There have been two recent important moments to remember in relation to women’s rights in Southeast Asia: the adoption of the ASEAN Human Rights Declaration on Nov. 18 and the International Day for the Elimination of Violence against Women on Nov. 25. In the context of ASEAN, a fundamental issue to be borne in mind is the direction of women’s rights.
In Southeast Asia, progress in women’s rights has been quicker than other human rights, such as political and civil rights.
Women issues are maybe perceived to be “soft issues” and thus less likely to compromise the political stability of most member states. In fact, all member countries have already ratified or acceded to the Convention on the Elimination of All Forms of Discrimination against Women (CEDAW), which could serve to help them comply with international human rights, especially women’s rights.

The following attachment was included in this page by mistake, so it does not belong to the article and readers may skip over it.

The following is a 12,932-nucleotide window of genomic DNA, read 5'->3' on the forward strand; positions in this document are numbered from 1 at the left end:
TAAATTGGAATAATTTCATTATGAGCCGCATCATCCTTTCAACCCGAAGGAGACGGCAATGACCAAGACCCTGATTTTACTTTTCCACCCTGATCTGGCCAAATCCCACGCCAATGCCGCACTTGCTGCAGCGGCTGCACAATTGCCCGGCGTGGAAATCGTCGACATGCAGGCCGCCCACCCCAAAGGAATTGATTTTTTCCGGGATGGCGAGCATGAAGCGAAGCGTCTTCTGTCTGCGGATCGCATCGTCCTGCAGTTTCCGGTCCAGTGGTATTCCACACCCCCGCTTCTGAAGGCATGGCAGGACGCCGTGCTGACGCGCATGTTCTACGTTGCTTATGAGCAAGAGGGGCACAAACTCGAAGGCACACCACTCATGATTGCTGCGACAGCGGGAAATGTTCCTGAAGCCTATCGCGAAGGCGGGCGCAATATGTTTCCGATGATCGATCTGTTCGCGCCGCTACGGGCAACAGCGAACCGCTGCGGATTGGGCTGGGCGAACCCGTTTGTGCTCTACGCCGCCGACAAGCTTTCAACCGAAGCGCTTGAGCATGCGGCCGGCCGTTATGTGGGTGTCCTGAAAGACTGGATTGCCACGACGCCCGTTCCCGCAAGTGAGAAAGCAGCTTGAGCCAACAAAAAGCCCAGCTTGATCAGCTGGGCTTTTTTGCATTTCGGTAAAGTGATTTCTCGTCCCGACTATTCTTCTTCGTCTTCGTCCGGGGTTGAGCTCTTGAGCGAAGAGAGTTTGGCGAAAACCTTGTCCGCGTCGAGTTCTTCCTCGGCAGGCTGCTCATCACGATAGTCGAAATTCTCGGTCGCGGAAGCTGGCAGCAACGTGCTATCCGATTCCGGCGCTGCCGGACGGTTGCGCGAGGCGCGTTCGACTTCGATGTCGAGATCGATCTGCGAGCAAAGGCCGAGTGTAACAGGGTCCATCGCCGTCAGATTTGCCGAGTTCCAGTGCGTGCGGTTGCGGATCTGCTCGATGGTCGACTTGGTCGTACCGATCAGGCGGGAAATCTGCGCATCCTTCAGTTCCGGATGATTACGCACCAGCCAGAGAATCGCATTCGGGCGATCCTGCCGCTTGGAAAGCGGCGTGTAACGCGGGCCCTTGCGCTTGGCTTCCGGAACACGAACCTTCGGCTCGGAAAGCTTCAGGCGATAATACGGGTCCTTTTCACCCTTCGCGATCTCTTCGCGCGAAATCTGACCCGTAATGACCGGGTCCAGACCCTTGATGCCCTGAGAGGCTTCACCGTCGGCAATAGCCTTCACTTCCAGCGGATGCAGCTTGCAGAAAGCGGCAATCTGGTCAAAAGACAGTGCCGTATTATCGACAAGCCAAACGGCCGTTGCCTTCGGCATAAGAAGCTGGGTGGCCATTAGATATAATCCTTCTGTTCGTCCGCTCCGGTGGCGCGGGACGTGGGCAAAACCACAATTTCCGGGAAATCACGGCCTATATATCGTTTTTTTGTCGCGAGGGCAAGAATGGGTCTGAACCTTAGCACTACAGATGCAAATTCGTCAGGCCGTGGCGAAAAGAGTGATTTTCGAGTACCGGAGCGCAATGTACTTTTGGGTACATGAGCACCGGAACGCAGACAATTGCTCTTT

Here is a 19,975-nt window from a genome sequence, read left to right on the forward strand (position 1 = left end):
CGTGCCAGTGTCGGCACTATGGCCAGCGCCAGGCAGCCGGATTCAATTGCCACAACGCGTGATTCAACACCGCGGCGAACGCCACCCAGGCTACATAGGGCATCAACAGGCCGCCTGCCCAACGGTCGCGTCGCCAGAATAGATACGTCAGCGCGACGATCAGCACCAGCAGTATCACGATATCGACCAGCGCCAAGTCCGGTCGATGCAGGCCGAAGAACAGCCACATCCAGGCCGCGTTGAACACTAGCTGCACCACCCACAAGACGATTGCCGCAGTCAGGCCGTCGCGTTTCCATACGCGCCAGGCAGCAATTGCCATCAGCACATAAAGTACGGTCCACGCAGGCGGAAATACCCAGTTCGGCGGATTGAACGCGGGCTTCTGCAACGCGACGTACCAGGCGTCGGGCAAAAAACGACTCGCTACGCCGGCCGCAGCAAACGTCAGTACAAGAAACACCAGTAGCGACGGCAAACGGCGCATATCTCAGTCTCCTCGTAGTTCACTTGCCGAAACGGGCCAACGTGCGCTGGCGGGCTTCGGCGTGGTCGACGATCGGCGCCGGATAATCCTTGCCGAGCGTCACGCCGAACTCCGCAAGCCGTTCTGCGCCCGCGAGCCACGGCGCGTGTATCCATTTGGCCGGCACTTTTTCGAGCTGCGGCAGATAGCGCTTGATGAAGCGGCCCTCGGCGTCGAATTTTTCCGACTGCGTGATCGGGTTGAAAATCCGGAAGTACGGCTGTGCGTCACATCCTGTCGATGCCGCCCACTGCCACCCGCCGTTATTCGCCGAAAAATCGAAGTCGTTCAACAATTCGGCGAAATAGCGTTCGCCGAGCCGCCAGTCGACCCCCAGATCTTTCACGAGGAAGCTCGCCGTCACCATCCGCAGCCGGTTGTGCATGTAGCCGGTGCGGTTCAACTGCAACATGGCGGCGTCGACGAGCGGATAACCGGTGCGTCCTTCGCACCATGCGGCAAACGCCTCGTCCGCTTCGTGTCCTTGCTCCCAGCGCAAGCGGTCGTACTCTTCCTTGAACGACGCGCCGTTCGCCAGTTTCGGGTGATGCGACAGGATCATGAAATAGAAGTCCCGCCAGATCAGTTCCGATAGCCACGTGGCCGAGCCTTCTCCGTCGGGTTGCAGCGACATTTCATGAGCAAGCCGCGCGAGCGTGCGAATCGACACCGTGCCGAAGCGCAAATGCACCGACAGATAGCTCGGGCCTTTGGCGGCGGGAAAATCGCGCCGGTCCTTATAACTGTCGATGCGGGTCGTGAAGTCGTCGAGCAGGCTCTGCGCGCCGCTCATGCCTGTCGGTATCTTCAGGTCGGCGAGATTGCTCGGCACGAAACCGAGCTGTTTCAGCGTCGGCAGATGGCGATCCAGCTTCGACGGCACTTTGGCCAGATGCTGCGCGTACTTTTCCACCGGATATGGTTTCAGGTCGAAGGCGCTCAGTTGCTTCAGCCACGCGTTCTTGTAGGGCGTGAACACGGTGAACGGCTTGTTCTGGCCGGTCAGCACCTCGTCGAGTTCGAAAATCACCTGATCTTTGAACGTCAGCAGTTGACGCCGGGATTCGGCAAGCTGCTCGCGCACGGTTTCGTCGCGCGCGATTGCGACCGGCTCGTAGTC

Nonetheless, taking a closer look at ASEAN experiences, the region is still facing uncertainty on the future of women’s rights.
First, most existing ASEAN women’s rights documents appear to have failed to address women’s issues. For example, three declarative documents born prior to the ASEAN Charter, namely the 1988 Declaration of the Advancement of Women, the 2004 Declaration against Trafficking in Persons, particularly Women and Children, and the 2004 Declaration on the Elimination of Violence against Women have not overcome gender inequality problems due to their failure to articulate women’s rights in measurable plans, legislation, policies and programs in all areas and at all levels.